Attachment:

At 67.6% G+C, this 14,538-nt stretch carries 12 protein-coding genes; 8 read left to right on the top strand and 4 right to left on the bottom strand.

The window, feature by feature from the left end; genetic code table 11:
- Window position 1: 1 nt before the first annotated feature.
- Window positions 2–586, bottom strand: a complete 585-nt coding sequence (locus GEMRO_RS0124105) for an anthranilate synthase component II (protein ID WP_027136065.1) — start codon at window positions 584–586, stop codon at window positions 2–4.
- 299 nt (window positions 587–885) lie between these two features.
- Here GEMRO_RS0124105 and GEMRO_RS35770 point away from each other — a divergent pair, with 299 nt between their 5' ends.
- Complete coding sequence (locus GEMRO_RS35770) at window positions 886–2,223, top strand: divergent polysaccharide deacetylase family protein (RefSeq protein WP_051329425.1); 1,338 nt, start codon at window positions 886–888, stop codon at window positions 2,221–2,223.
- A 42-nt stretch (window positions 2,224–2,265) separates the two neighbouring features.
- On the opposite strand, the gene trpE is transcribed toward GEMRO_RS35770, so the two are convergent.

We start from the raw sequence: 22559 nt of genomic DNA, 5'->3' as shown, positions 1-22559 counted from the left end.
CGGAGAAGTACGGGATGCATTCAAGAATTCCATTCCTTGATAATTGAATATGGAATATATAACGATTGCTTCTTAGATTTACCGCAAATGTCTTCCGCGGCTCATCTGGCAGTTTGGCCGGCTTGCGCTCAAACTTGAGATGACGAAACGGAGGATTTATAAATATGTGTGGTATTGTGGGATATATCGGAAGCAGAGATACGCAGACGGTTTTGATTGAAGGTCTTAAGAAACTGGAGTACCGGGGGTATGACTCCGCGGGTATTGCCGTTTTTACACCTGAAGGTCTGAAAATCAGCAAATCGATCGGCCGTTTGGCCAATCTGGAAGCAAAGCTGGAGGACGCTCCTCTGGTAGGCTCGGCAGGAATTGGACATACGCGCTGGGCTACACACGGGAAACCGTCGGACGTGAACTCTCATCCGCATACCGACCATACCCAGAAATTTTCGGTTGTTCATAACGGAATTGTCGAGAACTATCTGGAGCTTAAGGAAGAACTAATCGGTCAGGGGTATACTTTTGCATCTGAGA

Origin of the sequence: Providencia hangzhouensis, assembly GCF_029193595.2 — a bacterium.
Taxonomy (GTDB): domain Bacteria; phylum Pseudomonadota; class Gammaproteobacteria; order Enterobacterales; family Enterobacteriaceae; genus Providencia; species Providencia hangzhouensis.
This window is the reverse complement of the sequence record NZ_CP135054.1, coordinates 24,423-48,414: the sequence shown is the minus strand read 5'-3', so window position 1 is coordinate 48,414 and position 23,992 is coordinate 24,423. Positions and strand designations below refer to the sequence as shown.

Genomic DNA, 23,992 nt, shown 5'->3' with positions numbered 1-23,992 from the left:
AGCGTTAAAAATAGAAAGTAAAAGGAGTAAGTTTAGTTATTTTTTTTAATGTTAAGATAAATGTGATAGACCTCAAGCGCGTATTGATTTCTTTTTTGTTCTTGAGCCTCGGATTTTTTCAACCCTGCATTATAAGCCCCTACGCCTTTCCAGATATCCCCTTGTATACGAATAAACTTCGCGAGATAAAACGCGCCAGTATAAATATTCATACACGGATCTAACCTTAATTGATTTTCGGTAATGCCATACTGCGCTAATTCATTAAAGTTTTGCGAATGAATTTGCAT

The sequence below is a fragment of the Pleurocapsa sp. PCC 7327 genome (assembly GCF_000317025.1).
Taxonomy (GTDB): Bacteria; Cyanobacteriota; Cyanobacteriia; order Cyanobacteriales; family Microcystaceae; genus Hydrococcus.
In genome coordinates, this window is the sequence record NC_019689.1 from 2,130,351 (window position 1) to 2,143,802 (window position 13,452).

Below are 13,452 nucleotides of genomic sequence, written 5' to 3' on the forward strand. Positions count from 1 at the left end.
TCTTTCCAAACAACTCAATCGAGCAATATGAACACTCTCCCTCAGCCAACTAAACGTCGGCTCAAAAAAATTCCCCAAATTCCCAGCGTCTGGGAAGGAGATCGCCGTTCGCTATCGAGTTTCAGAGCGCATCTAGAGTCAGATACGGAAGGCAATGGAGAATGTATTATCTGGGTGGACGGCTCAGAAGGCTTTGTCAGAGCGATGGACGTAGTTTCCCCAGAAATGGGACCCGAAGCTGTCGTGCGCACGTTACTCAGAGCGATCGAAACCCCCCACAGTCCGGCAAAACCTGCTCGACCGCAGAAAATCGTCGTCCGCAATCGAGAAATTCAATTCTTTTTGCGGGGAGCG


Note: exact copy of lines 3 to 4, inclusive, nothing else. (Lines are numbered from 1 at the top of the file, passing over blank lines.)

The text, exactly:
- Window position 1: 1 nt before the first annotated feature.
- Window positions 2–586, bottom strand: a complete 585-nt coding sequence (locus GEMRO_RS0124105) for an anthranilate synthase component II (protein ID WP_027136065.1) — start codon at window positions 584–586, stop codon at window positions 2–4.